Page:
Weighted round robin arbiter allows each requestor a share of the common resource which is relative to its predefined weight. For example, if two requestors have the weight of 3 and 7 respectively, then over a long period of time, assuming both requestors always have their request asserted, the first one will get 30% of the grants and the second will get 70% of the total grants.

A weighted round robin arbiter design with a total of 3 requests, i.e., req[2:0], is shown in the Verilog code below.

The design consists of 2 parts: a credit mask logic and a normal round robin arbiter. The credit mask logic generates the masked version of requests and feeds them into round robin arbiter. The round robin arbiter produces the final grant.

The credit mask logic keeps one credit counter for each request, indicating number of credits used by the request so far, and the initial values of the credit counters are all 0. The corresponding credit counter increments when the arbiter grants the request, and the request will be masked out if it reaches its threshold. All credit counters will be reset to 0 when none of the asserted requests have credits, and the next cycle starts.


  1. Hi, I would suggest you changing max_thre to be an array to indicate the different weights for each request, because the code shown here doesn’t really reflect weighted grant behavior.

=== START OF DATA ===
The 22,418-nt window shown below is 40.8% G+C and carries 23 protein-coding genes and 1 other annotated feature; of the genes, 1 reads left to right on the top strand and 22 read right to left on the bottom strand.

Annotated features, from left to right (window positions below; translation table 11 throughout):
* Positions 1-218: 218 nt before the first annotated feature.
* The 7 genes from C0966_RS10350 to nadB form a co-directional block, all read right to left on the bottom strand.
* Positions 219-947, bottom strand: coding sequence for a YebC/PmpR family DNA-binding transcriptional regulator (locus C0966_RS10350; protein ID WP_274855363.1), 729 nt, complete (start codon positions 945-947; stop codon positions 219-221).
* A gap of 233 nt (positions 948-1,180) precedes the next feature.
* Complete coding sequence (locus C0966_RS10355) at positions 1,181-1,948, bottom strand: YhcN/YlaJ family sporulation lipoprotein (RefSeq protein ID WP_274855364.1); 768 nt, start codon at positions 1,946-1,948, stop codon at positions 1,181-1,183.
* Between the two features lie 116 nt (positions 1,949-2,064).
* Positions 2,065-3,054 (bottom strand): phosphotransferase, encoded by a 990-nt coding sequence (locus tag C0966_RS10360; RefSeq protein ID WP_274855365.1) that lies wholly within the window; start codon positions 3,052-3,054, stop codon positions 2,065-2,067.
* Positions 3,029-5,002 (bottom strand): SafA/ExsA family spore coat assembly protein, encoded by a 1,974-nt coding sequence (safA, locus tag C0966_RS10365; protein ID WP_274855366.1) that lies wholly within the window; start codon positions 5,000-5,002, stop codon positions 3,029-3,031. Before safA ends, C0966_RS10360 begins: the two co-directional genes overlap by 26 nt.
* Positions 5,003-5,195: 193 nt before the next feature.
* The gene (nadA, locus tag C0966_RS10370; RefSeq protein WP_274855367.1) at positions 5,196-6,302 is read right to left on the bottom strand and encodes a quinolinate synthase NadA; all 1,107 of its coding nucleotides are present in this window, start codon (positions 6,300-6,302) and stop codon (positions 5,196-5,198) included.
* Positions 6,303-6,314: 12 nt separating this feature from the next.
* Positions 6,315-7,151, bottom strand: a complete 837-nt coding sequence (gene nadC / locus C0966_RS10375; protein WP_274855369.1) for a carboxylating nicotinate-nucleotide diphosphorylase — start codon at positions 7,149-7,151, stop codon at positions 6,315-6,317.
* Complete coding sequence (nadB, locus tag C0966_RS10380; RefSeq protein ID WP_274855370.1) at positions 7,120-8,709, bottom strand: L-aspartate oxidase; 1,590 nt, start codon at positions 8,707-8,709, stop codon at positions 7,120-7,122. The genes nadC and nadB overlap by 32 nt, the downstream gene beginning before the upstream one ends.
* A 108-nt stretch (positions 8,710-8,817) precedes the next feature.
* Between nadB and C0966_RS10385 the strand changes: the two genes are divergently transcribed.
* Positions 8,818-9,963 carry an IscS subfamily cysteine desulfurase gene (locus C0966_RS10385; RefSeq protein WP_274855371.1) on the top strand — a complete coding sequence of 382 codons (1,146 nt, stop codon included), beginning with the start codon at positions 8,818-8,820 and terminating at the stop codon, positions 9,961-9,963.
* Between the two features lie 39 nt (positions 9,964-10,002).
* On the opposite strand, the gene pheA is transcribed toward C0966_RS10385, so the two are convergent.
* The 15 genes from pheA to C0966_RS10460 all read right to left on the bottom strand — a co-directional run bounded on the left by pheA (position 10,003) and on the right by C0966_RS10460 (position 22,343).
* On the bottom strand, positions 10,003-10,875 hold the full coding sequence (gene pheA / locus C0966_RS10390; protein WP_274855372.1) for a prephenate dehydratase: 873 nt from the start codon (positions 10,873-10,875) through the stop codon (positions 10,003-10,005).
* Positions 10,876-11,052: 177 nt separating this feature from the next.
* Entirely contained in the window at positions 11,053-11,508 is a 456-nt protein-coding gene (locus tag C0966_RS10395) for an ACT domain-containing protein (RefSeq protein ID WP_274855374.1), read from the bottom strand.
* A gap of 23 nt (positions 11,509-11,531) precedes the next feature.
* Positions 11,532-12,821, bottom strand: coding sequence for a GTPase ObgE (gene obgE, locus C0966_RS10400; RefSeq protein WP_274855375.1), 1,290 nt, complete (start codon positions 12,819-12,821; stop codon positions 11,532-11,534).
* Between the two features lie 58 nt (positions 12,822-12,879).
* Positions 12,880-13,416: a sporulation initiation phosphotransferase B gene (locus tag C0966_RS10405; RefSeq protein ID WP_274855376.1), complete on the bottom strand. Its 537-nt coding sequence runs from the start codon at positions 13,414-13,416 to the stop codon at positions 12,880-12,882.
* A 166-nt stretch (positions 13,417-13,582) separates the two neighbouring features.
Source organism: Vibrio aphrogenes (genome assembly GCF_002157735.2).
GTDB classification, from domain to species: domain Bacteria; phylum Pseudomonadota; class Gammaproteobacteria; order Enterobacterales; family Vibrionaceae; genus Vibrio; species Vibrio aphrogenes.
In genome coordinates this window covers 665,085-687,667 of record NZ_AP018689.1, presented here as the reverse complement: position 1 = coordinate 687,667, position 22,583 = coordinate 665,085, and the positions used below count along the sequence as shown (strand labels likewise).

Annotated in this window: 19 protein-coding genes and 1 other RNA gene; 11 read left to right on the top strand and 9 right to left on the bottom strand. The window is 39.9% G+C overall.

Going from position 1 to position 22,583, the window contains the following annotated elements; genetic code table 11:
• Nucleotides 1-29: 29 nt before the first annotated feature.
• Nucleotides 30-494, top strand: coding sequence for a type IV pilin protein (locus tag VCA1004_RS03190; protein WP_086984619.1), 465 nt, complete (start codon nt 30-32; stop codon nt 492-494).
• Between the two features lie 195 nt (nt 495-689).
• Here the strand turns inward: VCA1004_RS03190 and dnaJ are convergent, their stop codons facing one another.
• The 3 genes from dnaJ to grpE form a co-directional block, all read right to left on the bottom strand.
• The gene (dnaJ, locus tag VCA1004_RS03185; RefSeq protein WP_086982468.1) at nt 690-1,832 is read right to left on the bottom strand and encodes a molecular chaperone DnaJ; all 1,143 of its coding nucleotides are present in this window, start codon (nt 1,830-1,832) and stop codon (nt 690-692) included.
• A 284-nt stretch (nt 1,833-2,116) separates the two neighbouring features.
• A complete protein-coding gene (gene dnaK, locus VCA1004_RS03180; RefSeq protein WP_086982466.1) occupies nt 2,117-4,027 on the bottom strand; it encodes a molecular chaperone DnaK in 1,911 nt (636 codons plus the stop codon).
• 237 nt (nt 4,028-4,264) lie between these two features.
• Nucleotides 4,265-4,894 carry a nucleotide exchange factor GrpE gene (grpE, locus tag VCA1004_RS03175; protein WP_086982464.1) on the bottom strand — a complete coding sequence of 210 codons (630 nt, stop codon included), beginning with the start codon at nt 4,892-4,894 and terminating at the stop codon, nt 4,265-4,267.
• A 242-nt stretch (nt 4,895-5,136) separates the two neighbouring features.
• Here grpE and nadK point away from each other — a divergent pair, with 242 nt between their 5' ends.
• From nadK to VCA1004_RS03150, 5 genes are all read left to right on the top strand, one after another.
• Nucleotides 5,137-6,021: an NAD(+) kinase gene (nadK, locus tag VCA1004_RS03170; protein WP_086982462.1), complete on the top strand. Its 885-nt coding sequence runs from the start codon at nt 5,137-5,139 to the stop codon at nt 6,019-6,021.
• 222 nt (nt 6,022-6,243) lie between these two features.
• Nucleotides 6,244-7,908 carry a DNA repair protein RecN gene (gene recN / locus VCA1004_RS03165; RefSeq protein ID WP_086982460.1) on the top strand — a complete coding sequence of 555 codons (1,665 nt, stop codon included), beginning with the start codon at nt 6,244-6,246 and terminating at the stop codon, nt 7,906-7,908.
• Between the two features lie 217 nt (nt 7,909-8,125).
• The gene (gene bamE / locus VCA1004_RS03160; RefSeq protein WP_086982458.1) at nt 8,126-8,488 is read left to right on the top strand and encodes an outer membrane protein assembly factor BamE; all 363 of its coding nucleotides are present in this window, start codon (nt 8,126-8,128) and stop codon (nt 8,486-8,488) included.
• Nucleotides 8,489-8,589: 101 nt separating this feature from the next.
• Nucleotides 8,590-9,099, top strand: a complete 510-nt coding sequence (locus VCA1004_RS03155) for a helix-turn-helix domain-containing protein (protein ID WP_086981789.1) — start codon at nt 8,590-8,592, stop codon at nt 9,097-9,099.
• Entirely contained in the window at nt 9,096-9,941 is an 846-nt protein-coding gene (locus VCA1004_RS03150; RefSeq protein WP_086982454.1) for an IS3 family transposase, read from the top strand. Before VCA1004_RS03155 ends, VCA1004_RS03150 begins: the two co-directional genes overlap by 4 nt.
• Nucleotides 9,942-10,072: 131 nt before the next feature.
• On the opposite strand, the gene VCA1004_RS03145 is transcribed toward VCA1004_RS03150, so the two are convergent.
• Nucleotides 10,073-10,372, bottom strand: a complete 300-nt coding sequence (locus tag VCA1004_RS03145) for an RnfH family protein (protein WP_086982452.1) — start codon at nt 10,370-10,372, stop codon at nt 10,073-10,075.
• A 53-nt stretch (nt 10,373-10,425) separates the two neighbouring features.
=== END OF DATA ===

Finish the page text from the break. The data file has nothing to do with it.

Here is what I modified

    input [2:0][$clog2(MAX_THRE+1)-1:0] max_thre,

    assign has_crd[i] = (crd_cnt_incr[i] <= max_thre[i]);

    For example, if max_thre is [2,3,5], it turns out to be the req[2] get 5/10 grants, and req0 and req[1] gained 2/10 and 3/10 respectively.

  2. Hey can u explain by examples for the case of 1:3:5 weights in the above code

    1. same as rrb_arb in the last line u need to add
      assign grant = (mask_req == ‘0) ? raw_grant : mask_grant;

      to make it work for continuous requests like of this type req=3’b001 for a long period of time.

  3. In the line number 30 u need to make
    assign has_cred[i] = crd_cnt_incr[i] <= max_thre[i];

  4. Hello,

    I believe the decode for “replenish” must factor an additional term that ensures a request is present. Otherwise, lack of requests will replenish the credit counters.

    Current version:
    assign replenish = ((req & has_crd) == ‘0);

    Modified version:
    assign replenish = (req != ‘b0) && ((req & has_crd) == ‘0);

    Does this look reasonable?


    1. Hey Adithya,
      Why should we bother about requests at all, when we are planning to replenish credit counters.
      replenish = (has_crd == ‘0); should suffice, I believe. Let me know, if I am wrong.

  5. Great explanation.
    I have one question though!
    Why should we replenish when you have no requests at all. Shouldn’t ‘everyone’s credit being saturated’ be enough to say we are good to replenish?

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